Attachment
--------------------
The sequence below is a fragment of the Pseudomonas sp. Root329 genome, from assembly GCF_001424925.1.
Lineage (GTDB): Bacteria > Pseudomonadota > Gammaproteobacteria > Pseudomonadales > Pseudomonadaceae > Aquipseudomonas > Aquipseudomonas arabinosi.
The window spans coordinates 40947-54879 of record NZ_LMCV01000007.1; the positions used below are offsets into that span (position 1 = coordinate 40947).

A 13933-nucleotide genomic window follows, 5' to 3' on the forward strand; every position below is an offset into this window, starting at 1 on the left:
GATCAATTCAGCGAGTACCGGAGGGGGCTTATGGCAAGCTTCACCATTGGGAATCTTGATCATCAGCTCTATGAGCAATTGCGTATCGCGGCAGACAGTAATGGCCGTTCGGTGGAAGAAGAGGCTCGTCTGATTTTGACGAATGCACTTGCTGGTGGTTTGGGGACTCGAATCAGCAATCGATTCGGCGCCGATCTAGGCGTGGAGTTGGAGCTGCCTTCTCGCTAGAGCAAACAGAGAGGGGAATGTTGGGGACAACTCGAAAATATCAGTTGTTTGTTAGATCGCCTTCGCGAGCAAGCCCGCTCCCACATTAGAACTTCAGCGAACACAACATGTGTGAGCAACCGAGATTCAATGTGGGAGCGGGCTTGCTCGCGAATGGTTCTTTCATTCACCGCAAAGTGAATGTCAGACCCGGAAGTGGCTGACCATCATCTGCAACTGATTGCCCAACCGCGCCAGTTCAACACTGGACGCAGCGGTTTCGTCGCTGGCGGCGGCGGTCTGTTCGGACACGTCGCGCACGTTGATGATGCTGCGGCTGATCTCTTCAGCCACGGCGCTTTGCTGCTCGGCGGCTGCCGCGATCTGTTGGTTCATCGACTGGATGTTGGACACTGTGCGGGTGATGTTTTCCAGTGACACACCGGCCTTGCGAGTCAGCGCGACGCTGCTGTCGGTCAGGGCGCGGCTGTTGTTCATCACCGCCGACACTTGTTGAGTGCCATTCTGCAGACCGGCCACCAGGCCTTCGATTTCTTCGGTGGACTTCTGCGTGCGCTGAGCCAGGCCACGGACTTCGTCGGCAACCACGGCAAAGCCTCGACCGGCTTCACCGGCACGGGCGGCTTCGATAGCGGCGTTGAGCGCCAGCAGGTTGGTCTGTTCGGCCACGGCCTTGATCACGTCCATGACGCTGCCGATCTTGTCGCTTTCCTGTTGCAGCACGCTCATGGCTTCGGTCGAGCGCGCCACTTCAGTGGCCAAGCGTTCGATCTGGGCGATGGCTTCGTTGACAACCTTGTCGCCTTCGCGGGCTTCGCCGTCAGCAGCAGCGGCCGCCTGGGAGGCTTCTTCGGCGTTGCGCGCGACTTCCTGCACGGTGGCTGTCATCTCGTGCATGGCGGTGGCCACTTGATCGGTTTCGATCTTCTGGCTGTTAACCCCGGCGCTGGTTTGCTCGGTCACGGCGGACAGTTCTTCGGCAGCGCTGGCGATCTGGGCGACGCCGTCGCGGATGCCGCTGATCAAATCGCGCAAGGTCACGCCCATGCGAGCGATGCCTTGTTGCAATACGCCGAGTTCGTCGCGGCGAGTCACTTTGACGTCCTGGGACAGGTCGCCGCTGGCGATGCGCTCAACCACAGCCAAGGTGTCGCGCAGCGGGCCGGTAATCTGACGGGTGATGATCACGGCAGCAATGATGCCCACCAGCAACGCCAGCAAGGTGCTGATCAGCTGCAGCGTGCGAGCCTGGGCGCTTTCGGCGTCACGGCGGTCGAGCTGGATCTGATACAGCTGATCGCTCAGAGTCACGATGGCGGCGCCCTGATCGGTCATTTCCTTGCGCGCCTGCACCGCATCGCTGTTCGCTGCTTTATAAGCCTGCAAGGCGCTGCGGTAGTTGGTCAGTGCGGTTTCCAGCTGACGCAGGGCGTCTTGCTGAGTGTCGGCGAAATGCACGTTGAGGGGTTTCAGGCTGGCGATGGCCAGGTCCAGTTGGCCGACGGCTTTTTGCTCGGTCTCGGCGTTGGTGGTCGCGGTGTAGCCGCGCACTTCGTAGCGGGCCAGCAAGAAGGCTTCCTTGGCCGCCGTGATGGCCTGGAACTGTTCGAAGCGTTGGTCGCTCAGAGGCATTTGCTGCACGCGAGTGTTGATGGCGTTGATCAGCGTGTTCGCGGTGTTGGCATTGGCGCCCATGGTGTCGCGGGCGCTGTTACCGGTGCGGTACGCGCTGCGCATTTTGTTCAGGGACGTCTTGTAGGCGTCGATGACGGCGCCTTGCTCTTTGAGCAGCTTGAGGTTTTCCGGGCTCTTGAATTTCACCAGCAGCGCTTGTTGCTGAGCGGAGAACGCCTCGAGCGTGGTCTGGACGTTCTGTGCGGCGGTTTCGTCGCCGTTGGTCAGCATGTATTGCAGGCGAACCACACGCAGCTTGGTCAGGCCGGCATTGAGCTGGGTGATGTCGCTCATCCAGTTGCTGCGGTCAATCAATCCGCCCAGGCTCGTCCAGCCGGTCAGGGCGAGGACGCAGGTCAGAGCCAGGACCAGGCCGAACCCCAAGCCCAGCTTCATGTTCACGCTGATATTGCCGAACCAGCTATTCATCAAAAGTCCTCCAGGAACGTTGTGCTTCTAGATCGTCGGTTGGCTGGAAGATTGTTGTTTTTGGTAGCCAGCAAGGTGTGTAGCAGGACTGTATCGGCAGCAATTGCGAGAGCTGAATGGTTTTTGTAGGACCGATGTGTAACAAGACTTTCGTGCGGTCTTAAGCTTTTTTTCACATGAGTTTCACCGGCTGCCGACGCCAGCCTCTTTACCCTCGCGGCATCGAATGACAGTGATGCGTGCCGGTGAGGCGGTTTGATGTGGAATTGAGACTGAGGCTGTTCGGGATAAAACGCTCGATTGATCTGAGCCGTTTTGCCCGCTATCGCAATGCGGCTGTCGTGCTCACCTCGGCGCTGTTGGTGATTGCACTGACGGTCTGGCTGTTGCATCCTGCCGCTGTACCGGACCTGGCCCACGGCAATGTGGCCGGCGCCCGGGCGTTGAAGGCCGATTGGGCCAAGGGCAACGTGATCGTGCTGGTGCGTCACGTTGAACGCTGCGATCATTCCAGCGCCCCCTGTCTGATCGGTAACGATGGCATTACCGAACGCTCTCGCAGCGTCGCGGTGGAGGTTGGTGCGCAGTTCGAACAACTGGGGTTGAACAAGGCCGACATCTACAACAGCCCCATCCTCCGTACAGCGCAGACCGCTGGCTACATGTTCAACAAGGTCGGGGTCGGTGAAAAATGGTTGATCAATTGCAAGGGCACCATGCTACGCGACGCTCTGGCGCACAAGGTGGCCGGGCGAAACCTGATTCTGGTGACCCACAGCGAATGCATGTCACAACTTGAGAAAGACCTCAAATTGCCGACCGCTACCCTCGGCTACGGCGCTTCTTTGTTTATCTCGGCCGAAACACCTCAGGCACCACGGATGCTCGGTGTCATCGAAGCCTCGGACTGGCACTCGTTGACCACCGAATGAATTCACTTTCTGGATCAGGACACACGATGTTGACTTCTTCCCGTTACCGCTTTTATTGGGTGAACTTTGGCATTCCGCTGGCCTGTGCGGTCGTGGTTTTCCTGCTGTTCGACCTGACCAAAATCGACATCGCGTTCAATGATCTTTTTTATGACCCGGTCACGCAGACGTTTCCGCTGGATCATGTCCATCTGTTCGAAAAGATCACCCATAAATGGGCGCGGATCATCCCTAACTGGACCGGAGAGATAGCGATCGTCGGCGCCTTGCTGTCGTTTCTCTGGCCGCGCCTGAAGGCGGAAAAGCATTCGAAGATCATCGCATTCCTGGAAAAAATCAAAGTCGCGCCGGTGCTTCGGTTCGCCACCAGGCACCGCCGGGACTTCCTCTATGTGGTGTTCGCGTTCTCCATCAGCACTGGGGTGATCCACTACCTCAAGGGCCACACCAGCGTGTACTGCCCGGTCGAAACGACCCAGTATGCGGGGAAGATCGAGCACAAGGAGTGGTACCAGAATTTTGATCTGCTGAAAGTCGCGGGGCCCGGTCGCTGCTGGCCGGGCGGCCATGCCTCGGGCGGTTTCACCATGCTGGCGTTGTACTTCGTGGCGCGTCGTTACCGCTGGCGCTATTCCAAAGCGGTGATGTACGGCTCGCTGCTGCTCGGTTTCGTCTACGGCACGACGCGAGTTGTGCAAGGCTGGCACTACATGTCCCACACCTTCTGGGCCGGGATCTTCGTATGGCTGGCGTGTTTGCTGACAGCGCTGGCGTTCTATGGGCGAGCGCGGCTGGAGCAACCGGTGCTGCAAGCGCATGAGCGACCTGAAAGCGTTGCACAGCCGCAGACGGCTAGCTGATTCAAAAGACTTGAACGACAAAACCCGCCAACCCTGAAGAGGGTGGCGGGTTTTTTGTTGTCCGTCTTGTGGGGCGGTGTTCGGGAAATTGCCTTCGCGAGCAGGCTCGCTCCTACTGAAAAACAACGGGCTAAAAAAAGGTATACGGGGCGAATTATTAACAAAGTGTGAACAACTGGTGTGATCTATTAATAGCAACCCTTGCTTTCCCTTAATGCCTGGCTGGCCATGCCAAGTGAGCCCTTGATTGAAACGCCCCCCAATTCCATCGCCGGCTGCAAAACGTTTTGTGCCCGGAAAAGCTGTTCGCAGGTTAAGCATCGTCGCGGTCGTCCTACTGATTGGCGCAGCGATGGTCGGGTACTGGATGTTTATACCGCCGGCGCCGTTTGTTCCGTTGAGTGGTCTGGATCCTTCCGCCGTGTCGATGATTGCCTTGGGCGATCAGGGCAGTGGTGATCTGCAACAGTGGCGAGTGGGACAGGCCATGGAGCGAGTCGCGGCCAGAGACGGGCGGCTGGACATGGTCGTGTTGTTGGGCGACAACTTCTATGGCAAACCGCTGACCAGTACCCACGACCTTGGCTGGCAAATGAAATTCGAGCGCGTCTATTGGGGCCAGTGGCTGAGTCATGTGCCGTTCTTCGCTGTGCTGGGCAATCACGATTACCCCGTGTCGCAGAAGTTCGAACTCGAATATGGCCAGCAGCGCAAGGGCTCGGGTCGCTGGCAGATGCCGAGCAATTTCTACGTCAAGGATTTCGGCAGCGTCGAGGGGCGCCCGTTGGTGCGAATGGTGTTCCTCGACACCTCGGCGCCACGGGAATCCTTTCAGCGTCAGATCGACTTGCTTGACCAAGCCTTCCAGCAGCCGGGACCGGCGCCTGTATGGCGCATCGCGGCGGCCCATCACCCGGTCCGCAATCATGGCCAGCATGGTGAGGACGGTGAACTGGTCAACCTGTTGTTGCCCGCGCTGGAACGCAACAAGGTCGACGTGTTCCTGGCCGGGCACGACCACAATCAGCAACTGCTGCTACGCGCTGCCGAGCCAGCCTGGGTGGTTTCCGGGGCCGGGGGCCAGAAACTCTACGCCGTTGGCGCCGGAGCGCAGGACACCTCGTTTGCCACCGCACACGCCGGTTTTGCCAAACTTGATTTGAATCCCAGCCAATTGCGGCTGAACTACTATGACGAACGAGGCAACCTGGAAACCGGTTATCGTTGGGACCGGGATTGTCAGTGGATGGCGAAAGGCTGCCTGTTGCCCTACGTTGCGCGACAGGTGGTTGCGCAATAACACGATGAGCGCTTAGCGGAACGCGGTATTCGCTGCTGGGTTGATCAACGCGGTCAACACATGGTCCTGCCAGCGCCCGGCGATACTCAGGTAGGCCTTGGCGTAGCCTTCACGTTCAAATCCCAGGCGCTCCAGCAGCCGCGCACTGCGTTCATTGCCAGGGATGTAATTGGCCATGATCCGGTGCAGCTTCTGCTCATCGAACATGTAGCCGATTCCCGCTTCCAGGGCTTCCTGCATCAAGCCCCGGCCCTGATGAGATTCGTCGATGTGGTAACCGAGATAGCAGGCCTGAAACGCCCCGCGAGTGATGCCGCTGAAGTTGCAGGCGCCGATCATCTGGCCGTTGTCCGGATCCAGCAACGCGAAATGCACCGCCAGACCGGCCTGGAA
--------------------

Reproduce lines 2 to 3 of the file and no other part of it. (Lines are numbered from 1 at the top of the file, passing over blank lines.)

Lineage (GTDB): Bacteria > Pseudomonadota > Gammaproteobacteria > Pseudomonadales > Pseudomonadaceae > Aquipseudomonas > Aquipseudomonas arabinosi.
The window spans coordinates 40947-54879 of record NZ_LMCV01000007.1; the positions used below are offsets into that span (position 1 = coordinate 40947).